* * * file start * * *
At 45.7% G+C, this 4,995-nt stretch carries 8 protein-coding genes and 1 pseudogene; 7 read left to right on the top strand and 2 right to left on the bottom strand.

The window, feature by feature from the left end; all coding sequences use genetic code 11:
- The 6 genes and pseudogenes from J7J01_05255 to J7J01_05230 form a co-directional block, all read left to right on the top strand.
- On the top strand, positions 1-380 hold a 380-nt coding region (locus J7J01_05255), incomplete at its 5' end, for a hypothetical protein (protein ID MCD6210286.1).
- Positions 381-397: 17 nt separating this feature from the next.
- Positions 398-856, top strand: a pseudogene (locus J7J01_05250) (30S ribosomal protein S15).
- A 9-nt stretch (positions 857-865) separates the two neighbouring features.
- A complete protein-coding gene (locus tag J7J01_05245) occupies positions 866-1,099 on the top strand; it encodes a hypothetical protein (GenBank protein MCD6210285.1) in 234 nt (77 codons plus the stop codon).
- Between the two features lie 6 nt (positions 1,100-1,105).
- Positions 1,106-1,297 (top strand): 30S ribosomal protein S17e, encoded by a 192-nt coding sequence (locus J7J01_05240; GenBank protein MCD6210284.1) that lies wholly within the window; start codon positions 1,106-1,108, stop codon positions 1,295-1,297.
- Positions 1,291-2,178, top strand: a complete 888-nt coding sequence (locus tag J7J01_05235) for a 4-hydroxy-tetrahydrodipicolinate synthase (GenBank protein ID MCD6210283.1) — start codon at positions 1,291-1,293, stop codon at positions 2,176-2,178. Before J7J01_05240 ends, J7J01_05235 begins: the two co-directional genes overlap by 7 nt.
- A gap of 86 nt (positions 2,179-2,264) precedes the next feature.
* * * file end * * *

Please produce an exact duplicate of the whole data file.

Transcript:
At 45.7% G+C, this 4,995-nt stretch carries 8 protein-coding genes and 1 pseudogene; 7 read left to right on the top strand and 2 right to left on the bottom strand.

The window, feature by feature from the left end; all coding sequences use genetic code 11:
- The 6 genes and pseudogenes from J7J01_05255 to J7J01_05230 form a co-directional block, all read left to right on the top strand.
- On the top strand, positions 1-380 hold a 380-nt coding region (locus J7J01_05255), incomplete at its 5' end, for a hypothetical protein (protein ID MCD6210286.1).
- Positions 381-397: 17 nt separating this feature from the next.
- Positions 398-856, top strand: a pseudogene (locus J7J01_05250) (30S ribosomal protein S15).
- A 9-nt stretch (positions 857-865) separates the two neighbouring features.
- A complete protein-coding gene (locus tag J7J01_05245) occupies positions 866-1,099 on the top strand; it encodes a hypothetical protein (GenBank protein MCD6210285.1) in 234 nt (77 codons plus the stop codon).
- Between the two features lie 6 nt (positions 1,100-1,105).
- Positions 1,106-1,297 (top strand): 30S ribosomal protein S17e, encoded by a 192-nt coding sequence (locus J7J01_05240; GenBank protein MCD6210284.1) that lies wholly within the window; start codon positions 1,106-1,108, stop codon positions 1,295-1,297.
- Positions 1,291-2,178, top strand: a complete 888-nt coding sequence (locus tag J7J01_05235) for a 4-hydroxy-tetrahydrodipicolinate synthase (GenBank protein ID MCD6210283.1) — start codon at positions 1,291-1,293, stop codon at positions 2,176-2,178. Before J7J01_05240 ends, J7J01_05235 begins: the two co-directional genes overlap by 7 nt.
- A gap of 86 nt (positions 2,179-2,264) precedes the next feature.